Disasters are international frontlines where a society is shown to the rest of the world in its most fragile and bare state. Societal structures, depending on the extent of the disaster, are laid out in its skeletal form. In this sense, disasters viewed from a gender perspective are vital and fertile ground for both deconstruction and reconstruction. Furthermore, the way that gendered bodies impact on disasters reflects the social construction perspective of a disaster. For example, a woman’s capacity and resources and approaches towards a disaster symbolise a specific context and time (Enarson and Chakrabarti 2009). Yet, in parallel, such social processes are evident of the need to develop a systematic approach towards understanding disasters as more than an event. Disasters become expressions, and reflections, on current situations that a community , society and nation are facing. In this sense, this chapter will highlight the relationship of disasters to social transformation, which is especially important from a gender studies perspective to reconstruct societies to have greater gender equality. Social transformation is perhaps an integral reason why gender studies have contributed so much to disaster research because of the potential to respond to disasters in a way that helps reforms that are addressing gender injustices to develop and be sustained in viable conditions. Much of this chapter will focus on the ways that perspectives from gender studies on disasters have been segregated from disaster studies and the ways that integration attempts are currently being taken forward and why.

6 Disasters: Processes Not Events

The changing and evolving landscape of how disasters are conceptualized by researchers has gradually come to align more closely with the view of disasters from a gender studies perspective. As understandings about disasters have increased, there has been greater acceptance of a disaster being informed by and underpinned by social problems theory, particularly during the late 1980s and the 1990s, which the United Nations called the International Decade for Natural Disaster Reduction (Kreps and Drabek 1996).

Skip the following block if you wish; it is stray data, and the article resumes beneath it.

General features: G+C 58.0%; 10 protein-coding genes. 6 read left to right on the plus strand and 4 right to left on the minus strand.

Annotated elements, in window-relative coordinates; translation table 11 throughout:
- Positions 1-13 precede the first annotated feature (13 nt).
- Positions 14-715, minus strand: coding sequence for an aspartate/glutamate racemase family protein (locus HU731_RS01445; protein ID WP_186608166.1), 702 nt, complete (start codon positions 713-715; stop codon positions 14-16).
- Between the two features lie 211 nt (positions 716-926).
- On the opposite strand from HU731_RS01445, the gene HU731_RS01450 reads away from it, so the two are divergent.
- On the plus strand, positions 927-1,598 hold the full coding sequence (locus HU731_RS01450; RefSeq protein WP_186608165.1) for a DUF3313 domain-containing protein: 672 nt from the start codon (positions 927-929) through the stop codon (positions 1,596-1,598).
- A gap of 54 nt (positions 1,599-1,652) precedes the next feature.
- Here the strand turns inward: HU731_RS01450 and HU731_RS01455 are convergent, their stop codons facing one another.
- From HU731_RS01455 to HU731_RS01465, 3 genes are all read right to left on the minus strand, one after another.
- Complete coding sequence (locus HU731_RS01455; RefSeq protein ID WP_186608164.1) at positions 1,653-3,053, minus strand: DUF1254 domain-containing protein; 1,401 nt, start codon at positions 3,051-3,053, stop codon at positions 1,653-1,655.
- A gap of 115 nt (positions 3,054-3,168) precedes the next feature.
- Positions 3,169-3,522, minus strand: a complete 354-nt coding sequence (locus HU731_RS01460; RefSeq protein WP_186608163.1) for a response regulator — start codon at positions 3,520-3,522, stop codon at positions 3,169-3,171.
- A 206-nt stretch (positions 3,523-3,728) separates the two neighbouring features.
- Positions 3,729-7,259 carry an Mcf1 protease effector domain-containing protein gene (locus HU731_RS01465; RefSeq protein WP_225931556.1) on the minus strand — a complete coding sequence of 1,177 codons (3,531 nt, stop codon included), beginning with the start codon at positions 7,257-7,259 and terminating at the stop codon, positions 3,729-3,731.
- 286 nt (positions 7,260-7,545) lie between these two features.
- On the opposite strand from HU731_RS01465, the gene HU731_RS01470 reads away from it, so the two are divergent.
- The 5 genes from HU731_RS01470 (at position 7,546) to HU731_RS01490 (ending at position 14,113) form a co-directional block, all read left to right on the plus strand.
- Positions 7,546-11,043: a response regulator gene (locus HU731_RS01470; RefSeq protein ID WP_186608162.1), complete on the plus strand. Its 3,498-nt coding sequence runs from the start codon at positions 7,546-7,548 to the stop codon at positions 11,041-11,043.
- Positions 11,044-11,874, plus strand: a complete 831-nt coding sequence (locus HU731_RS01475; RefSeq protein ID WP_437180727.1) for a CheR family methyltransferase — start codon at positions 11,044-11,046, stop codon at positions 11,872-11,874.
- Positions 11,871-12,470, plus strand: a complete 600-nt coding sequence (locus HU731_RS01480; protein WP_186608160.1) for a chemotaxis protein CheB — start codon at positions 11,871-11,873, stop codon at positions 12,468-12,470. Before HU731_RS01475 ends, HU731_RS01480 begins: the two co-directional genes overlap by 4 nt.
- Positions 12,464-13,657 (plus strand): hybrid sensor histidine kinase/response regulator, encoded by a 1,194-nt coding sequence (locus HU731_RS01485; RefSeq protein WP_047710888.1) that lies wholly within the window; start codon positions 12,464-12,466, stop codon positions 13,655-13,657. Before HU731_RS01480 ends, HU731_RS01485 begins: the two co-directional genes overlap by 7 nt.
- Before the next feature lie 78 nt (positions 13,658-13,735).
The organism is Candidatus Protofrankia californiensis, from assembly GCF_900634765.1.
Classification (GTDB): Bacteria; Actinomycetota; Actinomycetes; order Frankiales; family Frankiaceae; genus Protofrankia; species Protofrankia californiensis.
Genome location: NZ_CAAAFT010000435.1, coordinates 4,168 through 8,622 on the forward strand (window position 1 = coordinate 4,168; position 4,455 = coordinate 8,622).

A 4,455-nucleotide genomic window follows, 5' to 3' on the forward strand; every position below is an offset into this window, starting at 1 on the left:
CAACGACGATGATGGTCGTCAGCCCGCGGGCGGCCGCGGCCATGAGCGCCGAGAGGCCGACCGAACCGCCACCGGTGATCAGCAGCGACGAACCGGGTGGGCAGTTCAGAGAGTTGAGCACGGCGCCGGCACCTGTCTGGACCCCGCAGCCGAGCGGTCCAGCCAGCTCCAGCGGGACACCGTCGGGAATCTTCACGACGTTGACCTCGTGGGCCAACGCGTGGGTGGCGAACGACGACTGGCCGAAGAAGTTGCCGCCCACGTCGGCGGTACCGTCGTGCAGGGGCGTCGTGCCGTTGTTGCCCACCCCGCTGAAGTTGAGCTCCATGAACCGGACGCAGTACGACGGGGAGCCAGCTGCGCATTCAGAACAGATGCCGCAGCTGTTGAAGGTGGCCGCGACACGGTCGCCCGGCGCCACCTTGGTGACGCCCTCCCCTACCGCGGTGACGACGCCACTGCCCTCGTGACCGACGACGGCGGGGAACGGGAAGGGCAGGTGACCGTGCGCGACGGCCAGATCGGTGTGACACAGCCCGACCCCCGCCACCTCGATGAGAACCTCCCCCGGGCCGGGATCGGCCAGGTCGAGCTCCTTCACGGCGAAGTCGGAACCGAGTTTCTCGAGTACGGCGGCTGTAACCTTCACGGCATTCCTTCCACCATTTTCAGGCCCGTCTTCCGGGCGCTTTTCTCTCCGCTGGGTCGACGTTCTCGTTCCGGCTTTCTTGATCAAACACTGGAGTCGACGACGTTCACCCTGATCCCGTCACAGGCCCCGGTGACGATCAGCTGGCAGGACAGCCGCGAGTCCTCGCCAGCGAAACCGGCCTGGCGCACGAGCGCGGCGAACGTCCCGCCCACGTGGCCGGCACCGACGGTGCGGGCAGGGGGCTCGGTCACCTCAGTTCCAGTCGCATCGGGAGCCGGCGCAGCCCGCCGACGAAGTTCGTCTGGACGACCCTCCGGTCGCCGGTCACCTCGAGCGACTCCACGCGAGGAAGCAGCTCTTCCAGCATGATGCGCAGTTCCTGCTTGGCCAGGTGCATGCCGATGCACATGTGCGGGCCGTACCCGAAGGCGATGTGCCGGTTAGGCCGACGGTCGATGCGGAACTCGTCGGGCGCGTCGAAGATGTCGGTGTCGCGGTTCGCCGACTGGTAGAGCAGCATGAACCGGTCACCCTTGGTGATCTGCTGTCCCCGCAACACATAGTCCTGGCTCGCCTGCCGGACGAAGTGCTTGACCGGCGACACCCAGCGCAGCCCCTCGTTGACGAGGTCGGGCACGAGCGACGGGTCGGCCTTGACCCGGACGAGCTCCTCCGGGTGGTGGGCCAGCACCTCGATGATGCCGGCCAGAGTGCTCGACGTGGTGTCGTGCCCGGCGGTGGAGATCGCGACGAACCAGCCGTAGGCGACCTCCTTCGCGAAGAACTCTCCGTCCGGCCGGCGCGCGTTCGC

Earlier phases of gender studies criticised disaster research for overlooking the effects of gender and gender relations and furthermore, bypassing the role of women ’s involvement in disaster-affected households and communities (Peacock et al. 1997). An initial way of conceptualizing disasters through a gender studies perspective, then, was to create systematic argumentation for how to situate gender in disaster research discourses. By the 2000s both gender studies and disaster research began to call for more substantial recognition of gender-sensitive disaster relief .

In part, the development of conceptualizing disasters through a gender lens has come from qualitative research that has primarily been with women . The goal of this research has been to bring women ’s subjectivities to the forefront of considering how to respond to disasters. In a paper exploring the experiences of women in the wake of Hurricane Mitch in 1998 (Cupples 2007), the argument attempts to persuade disaster management actors to incorporate a more nuanced focus on the complexities of gender identity and relations between genders. This argument is evidence of the polarization of women either in terms of their vulnerabilities or in terms of their capabilities in both gender and disaster literature.

Furthermore, criticisms from gender studies perspectives of attempts to integrate gender into disaster management have been in the form of, for example, “if addressed at all, gender has been integrated into disaster research and practice as a demographic variable or personality trait and not as the basis for a complex and dynamic set of social relations” (Enarson 2002, 5). In this sense, the argument, then, is to create a conceptual framework where gender relations and disasters “are socially constructed under different geographic, cultural, political-economic and social conditions and have complex social consequences for women and men” (Ibid.). A long-standing criticism is in the way that women ’s lives have been reduced to that of disaster victims.

7 Understanding Gender in Disaster Response: The Normativity of Humanitarian Interventions